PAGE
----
The Kahr P380 is a tiny .380ACP polymer-framed compact pistol that Kahr started making in late 2009. The P380 was one of the first micro-compact pistols available before they became wildly popular in recent years.
I’ve owned mine for quite some time now and here’s my full review after putting hundreds, if not thousands, of rounds through it over the years.
|Operation:||Trigger cocking DAO; lock breech; “Browning – type” recoil lug; passive striker block; no magazine disconnect|
|Barrel:||2.53″, Premium Lothar Walther Match Grade Barrel|
|Weight:||Pistol 9.97 ounces (w/o magazine)|
|Sights:||Drift adjustable, tritium night sights|
|Finish:||Black polymer frame, matte blackened stainless steel slide|
|Magazines:||2-6 rd, Stainless, 1-7 rd, Stainless w/extended grip|
Brief History of Kahr
Kahr Arms was founded twenty-six years ago in 1995 by Justin Moon in New York. Unable to find a compact gun in a caliber that he was satisfied with, he decided to design and make his own.
“With the objective of excellence in workmanship and material, Kahr does not compromise either in the design or manufacture of handguns. The most advanced computer applications and precise manufacturing technologies have been implemented to provide the finest handgun available. Uniquely designed and finely tooled, Kahr pistols’ unrivaled quality makes long-term Kahr owners out of shooters who try them.”-Kahr Arms
Kahr takes great pride in the CAD (computer-aided design) and CAM (computer-aided modeling) that they use to design and model each pistol that they manufacture.
They can look at every aspect of the design in these programs and address any issues that may arise.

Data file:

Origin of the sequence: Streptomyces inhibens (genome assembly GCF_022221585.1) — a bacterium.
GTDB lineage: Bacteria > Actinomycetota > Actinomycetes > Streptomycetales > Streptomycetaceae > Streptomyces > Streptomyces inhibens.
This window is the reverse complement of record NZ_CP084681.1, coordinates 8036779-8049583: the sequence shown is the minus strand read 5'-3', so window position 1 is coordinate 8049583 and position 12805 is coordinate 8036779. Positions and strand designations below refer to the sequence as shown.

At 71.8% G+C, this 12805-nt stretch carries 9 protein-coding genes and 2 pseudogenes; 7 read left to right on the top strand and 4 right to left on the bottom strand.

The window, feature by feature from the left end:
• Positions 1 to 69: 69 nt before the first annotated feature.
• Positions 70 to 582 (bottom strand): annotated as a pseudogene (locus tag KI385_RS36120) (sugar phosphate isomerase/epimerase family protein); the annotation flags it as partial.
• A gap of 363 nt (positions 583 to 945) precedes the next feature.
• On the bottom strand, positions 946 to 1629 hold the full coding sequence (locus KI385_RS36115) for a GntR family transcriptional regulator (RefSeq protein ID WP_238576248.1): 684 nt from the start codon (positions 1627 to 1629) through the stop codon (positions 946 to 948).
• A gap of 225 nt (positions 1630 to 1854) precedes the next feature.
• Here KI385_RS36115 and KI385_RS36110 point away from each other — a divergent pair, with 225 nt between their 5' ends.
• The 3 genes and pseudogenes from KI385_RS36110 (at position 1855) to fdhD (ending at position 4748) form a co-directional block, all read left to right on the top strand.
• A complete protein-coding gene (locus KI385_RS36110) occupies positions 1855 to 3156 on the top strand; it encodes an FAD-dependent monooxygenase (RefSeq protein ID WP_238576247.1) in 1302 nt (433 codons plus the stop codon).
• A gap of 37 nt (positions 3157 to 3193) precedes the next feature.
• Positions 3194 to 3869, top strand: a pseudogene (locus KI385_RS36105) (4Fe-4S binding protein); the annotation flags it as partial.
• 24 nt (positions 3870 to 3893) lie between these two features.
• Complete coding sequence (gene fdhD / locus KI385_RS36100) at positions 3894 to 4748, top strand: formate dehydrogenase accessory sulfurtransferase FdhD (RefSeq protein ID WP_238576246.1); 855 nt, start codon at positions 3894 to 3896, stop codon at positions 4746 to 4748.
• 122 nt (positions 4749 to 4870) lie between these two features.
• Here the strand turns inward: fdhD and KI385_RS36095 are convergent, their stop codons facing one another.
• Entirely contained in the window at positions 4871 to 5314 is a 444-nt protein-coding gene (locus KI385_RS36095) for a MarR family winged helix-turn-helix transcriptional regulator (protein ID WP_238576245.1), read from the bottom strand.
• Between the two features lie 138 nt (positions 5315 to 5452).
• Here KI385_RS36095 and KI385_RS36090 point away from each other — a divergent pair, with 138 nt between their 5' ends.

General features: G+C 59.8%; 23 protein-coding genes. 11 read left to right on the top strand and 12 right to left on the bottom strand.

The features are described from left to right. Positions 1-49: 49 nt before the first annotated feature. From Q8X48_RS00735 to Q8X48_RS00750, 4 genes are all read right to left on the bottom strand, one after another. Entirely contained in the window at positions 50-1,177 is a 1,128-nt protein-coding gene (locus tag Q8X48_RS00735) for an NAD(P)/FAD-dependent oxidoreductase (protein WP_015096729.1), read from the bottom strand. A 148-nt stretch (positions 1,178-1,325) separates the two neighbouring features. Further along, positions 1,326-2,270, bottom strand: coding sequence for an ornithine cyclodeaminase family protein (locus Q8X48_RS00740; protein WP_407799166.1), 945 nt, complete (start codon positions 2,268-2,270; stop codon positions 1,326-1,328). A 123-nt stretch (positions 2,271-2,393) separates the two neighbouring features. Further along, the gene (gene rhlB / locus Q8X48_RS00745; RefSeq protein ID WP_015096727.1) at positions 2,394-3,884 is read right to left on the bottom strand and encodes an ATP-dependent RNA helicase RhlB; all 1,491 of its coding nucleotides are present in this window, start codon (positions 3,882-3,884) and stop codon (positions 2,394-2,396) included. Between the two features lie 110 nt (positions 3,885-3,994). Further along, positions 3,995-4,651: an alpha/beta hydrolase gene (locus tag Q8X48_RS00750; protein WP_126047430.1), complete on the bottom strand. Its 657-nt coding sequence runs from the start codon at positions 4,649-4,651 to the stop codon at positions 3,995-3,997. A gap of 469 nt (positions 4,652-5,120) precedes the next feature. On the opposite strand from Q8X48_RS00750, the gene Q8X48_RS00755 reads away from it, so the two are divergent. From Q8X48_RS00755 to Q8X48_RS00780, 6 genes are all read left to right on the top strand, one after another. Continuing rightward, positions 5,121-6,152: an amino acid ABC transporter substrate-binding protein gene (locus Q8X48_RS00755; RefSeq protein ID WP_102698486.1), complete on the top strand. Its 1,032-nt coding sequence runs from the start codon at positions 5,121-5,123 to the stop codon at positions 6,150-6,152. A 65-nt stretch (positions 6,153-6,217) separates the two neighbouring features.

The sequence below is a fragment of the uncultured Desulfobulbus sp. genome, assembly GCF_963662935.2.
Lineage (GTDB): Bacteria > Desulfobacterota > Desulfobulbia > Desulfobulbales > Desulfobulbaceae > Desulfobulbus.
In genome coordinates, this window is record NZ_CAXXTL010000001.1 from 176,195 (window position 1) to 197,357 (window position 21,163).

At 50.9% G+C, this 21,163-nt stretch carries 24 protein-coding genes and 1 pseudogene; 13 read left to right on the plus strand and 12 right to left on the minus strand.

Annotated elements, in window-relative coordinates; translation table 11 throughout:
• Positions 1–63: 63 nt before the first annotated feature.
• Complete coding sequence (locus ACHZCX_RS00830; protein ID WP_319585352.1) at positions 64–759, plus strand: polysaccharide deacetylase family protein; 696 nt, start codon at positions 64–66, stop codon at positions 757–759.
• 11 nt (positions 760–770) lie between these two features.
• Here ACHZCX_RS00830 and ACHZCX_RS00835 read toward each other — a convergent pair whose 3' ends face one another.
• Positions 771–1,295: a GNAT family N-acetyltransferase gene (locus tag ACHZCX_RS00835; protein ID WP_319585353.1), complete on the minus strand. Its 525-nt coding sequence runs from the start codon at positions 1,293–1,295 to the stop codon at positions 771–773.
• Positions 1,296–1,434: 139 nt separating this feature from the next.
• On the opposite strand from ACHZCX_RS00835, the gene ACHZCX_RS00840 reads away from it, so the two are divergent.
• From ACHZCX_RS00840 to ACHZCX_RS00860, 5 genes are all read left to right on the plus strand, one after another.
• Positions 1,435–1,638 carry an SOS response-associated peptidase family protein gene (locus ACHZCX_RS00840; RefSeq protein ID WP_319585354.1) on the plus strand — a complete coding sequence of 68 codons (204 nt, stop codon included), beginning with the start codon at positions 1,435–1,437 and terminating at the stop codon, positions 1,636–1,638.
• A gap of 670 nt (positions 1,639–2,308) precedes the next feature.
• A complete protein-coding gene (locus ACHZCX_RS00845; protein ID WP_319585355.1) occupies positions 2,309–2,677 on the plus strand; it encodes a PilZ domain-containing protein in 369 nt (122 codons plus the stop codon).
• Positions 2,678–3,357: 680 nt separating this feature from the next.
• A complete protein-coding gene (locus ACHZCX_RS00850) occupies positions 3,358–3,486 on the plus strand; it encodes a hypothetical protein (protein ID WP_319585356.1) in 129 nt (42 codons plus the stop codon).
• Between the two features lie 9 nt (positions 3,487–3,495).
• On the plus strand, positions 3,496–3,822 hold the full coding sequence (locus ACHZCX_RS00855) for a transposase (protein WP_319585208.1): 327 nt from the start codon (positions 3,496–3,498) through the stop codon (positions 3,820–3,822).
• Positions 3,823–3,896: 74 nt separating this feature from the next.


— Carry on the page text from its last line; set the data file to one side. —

Kahr P380 Features
The Kahr P380 is a pistol chambered in .380 Automatic Colt Pistol (ACP) which can be classified as a micro-compact pistol.
When I say micro, I mean tiny.
Like being able to hide behind my thumb, tiny. Or being able to fully fit in the palm of my average-sized hands, tiny.
I don’t think I have ever held a smaller semiautomatic pistol in my 34 years of existence on this earth, much less one chambered in a somewhat self-respecting caliber.
Everyone has seen a .22 cal derringer, but this is a functional semiautomatic pistol we are talking about here.
The “P” in P380 much like its larger brother the PM9 stands for polymer. The 380 is the caliber.
This goes along with Kahr’s established naming scheme. Being polymer and .380 means that even fully loaded, this little pistol is still lightweight.
The Kahr P380 also packs in features that some other compact pistol makers seem to leave out, especially on their smaller models.
Concealing the P380
The Kahr P380 is a dream to conceal. Its diminutive size and lightweight make it by far the easiest pistol to hide on your body that I’ve come across.
While I never advocate for pocket carry, this is the one pistol that I can see being successfully deployed in this manner in all types of pants.
The P380 is so small it is easy to forget you even have it on your body.